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Joan Massagué, scientific advisor to the PCB, identifies the genes that cause of breast cancer metastasis to the lungs

By 1 de August de 2005November 18th, 2020No Comments
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Joan Massagué, scientific advisor to the PCB, identifies the genes that cause of breast cancer metastasis to the lungs

Joan Massagué, current scientific advisor to the PCB and who will shortly be heading a new line of oncological research on metastasis at the of the PCB, has identified a group of genes that regulate breast cancer metastasis to the lungs. This discovery opens up new possibilities to improve the diagnosis of breast cancer as well as initiate new lines of research for drug development. The results of this study, performed by researchers at the in New York and directed by Joan Massagué, were published in the 28 July issue of the journal Nature.

About one in four women receiving surgery and chemotherapy for breast cancer develop metastasis, generally in lungs or bones, and the dissemination of tumours towards vital organs accounts for most deaths caused by cancer. This study reveals the presence of sets of specific genes that mediate metastasis to several vital organs. Specifically, these researchers have identified a group of 54 genes responsible for inducing breast cancer metastasis to the lungs. The study reports that this group of genes in lung tumours is also found in primary breast cancer tumours, thereby conditioning the appearance of lung cancer. When this set of genes is activated in a primary breast tumour, the probability of developing aggressive lung metastasis increases to 55%, while when not activated it is reduced to 10%. In a previous study, Joan Massagué described a distinct set of genes to those described here which promotes metastasis to bone. These findings therefore support the notion that each kind of metastasis requires a certain set of genes.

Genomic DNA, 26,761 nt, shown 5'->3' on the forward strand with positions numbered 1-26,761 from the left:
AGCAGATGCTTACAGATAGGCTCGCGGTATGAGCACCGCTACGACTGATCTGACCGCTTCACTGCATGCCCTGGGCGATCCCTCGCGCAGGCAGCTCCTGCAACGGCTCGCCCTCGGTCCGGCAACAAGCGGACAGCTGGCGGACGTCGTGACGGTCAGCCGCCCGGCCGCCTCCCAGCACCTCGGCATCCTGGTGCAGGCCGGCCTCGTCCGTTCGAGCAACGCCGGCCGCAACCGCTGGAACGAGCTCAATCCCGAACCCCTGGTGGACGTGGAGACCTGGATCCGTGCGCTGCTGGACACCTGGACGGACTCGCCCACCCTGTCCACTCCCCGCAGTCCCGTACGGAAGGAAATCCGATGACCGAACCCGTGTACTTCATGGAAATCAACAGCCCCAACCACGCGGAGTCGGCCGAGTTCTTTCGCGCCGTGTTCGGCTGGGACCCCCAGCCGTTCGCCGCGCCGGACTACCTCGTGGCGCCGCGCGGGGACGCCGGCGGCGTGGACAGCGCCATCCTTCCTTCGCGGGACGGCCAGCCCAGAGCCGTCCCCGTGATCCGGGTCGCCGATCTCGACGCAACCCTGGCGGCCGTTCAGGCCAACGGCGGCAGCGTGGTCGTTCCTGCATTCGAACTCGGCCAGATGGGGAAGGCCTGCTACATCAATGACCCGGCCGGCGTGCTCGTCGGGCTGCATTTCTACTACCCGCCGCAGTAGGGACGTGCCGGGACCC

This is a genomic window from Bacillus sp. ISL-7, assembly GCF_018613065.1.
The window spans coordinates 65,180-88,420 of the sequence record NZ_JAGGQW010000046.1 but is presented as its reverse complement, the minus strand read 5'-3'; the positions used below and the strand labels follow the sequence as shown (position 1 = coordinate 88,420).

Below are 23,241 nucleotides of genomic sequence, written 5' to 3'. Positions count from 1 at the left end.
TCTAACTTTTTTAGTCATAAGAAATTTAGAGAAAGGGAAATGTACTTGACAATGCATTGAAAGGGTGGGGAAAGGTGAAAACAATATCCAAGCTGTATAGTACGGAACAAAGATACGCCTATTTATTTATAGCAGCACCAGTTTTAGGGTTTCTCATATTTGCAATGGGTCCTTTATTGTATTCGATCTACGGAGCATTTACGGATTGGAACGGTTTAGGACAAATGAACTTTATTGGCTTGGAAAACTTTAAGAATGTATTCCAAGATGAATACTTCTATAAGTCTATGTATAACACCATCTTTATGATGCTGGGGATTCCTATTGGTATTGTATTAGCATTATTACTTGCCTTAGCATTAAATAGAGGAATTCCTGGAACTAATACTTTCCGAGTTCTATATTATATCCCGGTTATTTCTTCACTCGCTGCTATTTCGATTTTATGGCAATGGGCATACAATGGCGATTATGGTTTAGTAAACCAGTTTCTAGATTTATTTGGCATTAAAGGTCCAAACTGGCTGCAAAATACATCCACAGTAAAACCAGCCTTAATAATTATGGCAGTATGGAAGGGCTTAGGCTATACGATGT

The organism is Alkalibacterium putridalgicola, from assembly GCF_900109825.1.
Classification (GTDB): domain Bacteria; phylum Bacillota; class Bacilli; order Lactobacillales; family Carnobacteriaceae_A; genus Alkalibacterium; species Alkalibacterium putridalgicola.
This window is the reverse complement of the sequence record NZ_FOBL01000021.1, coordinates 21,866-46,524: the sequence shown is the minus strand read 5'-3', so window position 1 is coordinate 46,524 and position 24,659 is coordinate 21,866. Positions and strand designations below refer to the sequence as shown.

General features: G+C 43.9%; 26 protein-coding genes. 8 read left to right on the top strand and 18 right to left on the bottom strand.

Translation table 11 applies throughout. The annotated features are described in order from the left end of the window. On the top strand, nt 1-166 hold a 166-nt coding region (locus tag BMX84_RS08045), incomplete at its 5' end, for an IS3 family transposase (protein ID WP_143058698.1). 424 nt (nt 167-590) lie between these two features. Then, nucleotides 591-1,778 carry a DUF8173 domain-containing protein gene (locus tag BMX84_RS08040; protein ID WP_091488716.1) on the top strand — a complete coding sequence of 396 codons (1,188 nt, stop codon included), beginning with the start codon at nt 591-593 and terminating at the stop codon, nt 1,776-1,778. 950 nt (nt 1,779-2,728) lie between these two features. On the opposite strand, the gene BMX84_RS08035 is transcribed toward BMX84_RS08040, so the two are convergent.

To perform this study, human cancer cells were inoculated in mice in order to select the most aggressive cells. Later, through analysing the genetic activity of these cells, researchers identified a group of 54 genes that determine the capacity of these cells for lung metastasis. Finally, the presence of these genes in primary breast tumours was examined in mice and later in humans, using samples from 87 women with breast cancer.

The results from this study will contribute to better orienting research into new pharmaceutical agents that block some of the genes in this set in order to inhibit the progression of cancer. In addition, these results offer the possibility to predict the degree of tumour aggressivity, to orient future treatments on a more personalized basis and also to introduce preventive measures.

Shortly, and as a continuation of the oncological studies performed at the Memorial Sloan-Kettering Cancer Center in New York, Joan Massagué will take charge of a new cancer research line on metastasis at the Institute of Biomedical Research of the PCB. Named Metlab, this group will form part of the new Translational and Applied Oncology Programme (ATOP), which will include between 8 and 10 additional research teams.